Reaction pathway to the synthesis of anatase via the chemical modification of titanium isopropoxide with acetic acid

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2008-01-08

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Amer Chemical Soc

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Anatase nanoparticles were obtained through a modified sol-gel route from titanium isopropoxide modified with acetic acid in order to control hydrolysis and condensation reactions. The modification of Ti(O(i)Pr)(4) with acetic acid reduces the availability of groups that hydrolyze and condense easily through the formation of a stable complex whose structure was determined to be Ti(OCOCH(3))(O(i)Pr)(2) by means of FTIR and (13)C NMR. The presence of this complex was confirmed with FTIR in the early stages of the process. A doublet in 1542 and 1440 cm(-1) stands for the asymmetric and symmetric stretching vibrations of the carboxylic group coordinated to Ti as a bidentate ligand. The gap of 102 cm(-1) between these signals suggests that acetate acts preferentially as a bidentate rather than as a bridging ligand between two titanium atoms. The use of acetic acid as modifier allows the control of both the degree of condensation and oligomerization of the precursor and leads to the preferential crystallization of TiO(2) in the anatase phase. A possible reaction pathway toward the formation of anatase is proposed on the basis of the intermediate species present in a 1:1 Ti(O(i)Pr)(4):CH(3)COOH molar system in which esterification reactions that introduce H(2)O into the reaction mixture were seen to be negligible. The Rietveld refinement and TEM analysis revealed that the powder is composed of isotropic anatase nanocrystallites.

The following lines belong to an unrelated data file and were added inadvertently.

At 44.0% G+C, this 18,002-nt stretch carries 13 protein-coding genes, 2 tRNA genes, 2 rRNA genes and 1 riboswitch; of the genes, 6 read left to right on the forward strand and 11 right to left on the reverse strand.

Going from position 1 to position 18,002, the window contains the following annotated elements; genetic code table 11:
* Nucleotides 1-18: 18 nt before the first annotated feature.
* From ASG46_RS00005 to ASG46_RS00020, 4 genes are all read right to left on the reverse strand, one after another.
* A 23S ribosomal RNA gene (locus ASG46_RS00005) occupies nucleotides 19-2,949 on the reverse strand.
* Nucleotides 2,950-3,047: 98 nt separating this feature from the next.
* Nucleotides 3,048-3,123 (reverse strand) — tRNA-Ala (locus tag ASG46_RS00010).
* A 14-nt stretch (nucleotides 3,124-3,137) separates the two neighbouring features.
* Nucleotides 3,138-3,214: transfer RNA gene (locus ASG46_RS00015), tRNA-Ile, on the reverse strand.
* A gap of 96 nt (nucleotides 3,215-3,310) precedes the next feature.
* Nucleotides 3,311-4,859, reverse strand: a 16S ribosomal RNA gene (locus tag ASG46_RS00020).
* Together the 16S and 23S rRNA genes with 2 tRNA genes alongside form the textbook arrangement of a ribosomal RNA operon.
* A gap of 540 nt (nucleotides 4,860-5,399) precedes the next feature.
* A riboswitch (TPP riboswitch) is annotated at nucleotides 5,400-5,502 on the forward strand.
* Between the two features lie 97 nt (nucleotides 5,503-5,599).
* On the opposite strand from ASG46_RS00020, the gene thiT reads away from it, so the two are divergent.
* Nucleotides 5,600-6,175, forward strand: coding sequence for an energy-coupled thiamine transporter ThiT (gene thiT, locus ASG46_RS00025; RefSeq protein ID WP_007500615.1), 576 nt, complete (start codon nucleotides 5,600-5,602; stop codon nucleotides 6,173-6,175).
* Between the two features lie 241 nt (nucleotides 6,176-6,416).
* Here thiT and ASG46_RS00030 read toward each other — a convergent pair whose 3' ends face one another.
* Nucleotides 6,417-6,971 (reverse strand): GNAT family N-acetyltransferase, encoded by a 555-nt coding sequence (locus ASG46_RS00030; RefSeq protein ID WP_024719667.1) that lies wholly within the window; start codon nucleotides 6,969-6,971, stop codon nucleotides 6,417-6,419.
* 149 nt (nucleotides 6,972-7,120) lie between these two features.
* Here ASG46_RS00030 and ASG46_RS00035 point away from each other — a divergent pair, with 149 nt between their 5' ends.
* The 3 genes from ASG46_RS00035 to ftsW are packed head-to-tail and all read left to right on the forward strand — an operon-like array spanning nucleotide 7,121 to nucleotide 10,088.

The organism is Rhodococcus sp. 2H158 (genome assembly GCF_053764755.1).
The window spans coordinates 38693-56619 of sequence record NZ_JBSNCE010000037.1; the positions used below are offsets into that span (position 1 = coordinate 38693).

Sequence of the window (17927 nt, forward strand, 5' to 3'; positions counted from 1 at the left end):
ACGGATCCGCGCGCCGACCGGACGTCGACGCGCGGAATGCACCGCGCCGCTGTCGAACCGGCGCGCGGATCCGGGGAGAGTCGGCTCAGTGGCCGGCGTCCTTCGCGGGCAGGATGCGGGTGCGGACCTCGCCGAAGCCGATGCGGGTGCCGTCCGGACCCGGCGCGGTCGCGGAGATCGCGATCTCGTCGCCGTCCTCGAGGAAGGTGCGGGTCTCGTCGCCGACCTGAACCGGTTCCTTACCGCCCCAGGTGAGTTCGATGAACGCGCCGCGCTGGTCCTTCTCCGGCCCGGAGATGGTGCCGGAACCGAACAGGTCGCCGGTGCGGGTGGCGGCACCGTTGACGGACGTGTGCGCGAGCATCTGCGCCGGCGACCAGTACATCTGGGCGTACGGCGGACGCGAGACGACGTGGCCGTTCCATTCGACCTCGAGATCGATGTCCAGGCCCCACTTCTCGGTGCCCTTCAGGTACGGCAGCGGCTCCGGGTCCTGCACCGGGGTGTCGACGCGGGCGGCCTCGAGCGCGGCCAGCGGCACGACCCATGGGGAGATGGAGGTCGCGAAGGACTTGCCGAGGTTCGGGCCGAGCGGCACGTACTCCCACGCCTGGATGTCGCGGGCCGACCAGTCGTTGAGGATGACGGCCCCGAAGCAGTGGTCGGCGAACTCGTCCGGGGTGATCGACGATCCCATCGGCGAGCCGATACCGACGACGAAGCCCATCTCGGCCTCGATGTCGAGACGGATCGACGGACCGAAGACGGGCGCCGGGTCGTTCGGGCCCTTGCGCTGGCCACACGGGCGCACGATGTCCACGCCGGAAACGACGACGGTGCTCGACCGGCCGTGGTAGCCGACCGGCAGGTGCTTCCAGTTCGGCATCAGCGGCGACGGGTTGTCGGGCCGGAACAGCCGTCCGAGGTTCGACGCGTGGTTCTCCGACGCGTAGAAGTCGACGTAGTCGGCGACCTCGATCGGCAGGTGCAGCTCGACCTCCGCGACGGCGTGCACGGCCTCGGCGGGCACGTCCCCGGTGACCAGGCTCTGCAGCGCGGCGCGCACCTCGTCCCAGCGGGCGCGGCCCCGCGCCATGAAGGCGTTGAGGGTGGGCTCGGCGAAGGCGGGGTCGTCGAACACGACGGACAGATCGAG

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Chemistry of Materials. Washington: Amer Chemical Soc, v. 20, n. 1, p. 143-150, 2008.

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